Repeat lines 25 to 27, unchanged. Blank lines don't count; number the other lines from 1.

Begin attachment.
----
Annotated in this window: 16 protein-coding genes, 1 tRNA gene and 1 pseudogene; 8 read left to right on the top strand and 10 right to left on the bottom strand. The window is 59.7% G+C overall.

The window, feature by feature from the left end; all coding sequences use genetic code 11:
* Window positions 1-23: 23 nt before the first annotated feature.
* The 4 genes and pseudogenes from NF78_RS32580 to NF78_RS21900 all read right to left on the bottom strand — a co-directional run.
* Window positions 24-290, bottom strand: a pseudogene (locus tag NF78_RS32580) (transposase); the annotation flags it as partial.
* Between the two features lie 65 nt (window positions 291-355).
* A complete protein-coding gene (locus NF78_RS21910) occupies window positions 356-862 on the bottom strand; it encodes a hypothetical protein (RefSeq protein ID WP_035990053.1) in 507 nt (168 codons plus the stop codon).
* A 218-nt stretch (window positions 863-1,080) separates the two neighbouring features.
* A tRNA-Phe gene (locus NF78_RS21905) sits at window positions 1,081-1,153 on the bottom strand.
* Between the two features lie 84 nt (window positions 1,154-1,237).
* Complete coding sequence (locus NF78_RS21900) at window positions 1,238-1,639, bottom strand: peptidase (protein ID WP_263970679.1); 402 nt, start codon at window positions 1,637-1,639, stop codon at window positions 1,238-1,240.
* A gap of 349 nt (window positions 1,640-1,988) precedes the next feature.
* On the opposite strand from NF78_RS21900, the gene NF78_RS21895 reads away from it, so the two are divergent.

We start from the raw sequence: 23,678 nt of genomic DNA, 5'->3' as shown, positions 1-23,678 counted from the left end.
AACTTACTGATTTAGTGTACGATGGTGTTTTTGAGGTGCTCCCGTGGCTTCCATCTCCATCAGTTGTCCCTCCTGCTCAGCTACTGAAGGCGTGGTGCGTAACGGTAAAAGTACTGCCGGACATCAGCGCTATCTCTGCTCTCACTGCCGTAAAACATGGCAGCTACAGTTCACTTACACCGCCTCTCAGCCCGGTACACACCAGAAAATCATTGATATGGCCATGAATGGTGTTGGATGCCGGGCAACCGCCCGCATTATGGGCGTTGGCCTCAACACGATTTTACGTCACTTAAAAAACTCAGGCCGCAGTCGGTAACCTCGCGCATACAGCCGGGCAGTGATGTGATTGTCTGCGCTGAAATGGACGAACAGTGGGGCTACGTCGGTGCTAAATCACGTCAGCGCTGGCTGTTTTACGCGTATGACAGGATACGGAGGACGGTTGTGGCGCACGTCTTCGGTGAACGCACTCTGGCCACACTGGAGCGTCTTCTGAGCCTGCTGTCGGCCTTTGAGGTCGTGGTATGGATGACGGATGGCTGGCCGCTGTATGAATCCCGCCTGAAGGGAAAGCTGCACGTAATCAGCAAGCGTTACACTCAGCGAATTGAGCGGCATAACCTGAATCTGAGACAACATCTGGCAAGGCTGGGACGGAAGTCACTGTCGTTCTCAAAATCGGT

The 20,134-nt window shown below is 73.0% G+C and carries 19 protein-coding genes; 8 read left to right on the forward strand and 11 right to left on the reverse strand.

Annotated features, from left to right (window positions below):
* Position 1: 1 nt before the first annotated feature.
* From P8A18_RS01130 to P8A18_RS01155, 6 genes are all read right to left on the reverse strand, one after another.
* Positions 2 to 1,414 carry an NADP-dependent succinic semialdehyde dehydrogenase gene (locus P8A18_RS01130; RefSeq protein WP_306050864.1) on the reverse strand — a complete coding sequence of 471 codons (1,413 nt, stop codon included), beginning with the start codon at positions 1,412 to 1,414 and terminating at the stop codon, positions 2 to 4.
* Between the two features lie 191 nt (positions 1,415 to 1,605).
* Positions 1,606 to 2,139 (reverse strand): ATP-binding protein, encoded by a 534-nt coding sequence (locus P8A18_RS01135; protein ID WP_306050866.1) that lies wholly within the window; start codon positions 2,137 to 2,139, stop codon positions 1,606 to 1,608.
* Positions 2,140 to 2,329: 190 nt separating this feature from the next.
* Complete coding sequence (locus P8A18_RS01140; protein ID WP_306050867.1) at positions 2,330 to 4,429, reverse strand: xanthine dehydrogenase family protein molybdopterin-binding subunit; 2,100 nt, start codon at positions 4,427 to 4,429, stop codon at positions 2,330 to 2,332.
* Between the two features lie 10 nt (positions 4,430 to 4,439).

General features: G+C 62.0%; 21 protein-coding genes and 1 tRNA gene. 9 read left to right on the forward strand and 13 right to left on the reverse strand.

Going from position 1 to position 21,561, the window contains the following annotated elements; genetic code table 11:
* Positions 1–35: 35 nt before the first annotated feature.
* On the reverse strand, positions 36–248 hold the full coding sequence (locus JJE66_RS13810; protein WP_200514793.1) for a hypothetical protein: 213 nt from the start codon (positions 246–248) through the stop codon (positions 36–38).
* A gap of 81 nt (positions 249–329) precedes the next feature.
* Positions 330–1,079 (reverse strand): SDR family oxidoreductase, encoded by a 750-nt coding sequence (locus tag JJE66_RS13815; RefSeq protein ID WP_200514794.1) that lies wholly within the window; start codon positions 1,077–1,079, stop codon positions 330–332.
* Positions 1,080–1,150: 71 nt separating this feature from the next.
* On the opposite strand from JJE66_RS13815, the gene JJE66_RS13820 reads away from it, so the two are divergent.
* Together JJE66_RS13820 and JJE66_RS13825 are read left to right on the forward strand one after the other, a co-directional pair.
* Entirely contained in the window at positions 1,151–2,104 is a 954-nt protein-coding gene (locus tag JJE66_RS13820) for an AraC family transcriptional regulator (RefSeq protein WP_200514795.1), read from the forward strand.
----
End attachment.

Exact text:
* Between the two features lie 10 nt (positions 4,430 to 4,439).

General features: G+C 62.0%; 21 protein-coding genes and 1 tRNA gene. 9 read left to right on the forward strand and 13 right to left on the reverse strand.

Going from position 1 to position 21,561, the window contains the following annotated elements; genetic code table 11: